The first issue of Haematologica was printed in January 1920. Today, therefore, the journal is 100 years old and represents the oldest hematology journal. The cover of this issue aims to synthesize the 100-years history of Haematologica (Figure 1).
As illustrated by Paolo Mazzarello in the Centenary Review in this issue, Haematologica has played an important role in the dissemination of knowledge on the subject of hematology and has hosted articles that have contributed to writing the history of this branch of medicine.
This was possible thanks to the work of the many generations of editors who, after the founders Adolfo Ferrata and Carlo Moreschi, succeeded one another in the direction of the journal and were able to keep it alive even in dark periods of our recent history characterized by economic crises and a war that devastated the whole world.
The journal, despite its one hundred years, is in excellent health, as demonstrated by the over two thousand papers submitted each year, by the 10 million visits that its website receives and by more than 1 million articles downloaded annually. Moreover, the articles published in Haematologica are among the most cited in the field of hematology.
The Ferrata Storti-Foundation, which owns and publishes Haematologica, is a non-profit organization, and this allows us to keep the costs for the authors low and everything published is available online for free.
The way in which the Foundation intends to celebrate the centenary is in line with this idea of a scientific journal: from January of this year the Haematologica website hosts a new, online Hematology Atlas (Figure 2) that is available for free to all readers. Being involved in this initiative as an editor, I am not allowed to say that it is a good atlas, but I can only report that it has nearly 300 pages and contains 800 images with detailed captions distributed in 35 chapters, each with a brief introduction explaining the diagnostic utility of evaluating peripheral blood and marrow smears. Rosangela Inverizzi, the lead author of the Atlas, and the editor have made every effort to ensure that the images appearing on the screen faithfully reproduce what is seen under the microscope. A printed version is available for those who want to have the atlas next to the microscope.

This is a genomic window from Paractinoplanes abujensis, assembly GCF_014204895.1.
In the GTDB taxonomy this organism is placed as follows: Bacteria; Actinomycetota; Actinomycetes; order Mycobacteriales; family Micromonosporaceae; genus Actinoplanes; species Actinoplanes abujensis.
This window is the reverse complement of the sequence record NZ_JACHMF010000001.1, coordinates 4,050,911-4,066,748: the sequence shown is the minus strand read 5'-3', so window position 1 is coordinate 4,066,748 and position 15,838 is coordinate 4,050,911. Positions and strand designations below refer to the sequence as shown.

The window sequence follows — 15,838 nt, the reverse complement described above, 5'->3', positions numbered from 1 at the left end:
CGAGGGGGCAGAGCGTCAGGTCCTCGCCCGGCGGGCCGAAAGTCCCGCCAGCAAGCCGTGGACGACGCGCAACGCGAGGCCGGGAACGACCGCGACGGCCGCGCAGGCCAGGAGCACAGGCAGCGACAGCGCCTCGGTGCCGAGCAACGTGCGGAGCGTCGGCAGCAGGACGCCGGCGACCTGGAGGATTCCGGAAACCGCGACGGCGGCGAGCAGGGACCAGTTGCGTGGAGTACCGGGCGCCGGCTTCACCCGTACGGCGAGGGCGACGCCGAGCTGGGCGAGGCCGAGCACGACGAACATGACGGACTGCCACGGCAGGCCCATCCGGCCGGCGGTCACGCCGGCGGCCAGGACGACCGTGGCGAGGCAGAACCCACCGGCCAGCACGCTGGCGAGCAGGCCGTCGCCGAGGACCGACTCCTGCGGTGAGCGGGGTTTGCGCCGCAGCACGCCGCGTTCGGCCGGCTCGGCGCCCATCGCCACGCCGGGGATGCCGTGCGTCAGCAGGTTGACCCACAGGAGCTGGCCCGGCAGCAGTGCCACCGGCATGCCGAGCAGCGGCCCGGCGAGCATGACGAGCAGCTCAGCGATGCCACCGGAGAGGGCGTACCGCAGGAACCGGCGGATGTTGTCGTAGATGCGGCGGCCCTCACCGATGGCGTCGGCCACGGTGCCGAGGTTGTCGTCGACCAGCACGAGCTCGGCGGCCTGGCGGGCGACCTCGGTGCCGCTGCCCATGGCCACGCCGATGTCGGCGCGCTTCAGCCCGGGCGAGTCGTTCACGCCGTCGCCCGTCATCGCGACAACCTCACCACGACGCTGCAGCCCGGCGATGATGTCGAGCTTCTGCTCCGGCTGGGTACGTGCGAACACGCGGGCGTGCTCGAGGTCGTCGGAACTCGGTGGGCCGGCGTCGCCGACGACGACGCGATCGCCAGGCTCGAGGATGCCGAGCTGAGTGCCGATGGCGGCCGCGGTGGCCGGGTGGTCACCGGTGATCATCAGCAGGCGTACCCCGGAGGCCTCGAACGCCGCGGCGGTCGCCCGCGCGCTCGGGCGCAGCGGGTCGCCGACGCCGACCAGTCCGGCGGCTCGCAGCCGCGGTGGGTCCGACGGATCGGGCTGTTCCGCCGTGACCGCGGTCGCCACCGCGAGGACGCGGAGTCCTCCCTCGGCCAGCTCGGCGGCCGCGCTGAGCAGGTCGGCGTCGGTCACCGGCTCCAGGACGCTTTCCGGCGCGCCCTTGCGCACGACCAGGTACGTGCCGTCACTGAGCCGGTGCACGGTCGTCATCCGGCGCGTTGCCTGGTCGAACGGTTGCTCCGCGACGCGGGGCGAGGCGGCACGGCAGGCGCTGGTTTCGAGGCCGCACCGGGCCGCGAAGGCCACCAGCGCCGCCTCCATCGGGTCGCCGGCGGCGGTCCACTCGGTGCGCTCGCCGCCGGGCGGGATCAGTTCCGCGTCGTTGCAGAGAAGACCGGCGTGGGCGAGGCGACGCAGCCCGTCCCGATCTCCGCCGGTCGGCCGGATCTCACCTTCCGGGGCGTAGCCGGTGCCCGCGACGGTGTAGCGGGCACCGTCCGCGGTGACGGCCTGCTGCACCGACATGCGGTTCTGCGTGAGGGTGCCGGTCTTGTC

I believe that the Haematologica centenary is an appropriate occasion to thank all those who have contributed to the success of the journal: authors, editors, associated editors, and reviewers, as well as all members of the editorial staff. Thanks above all to Haematologica readers, who have contributed decisively to its achievements.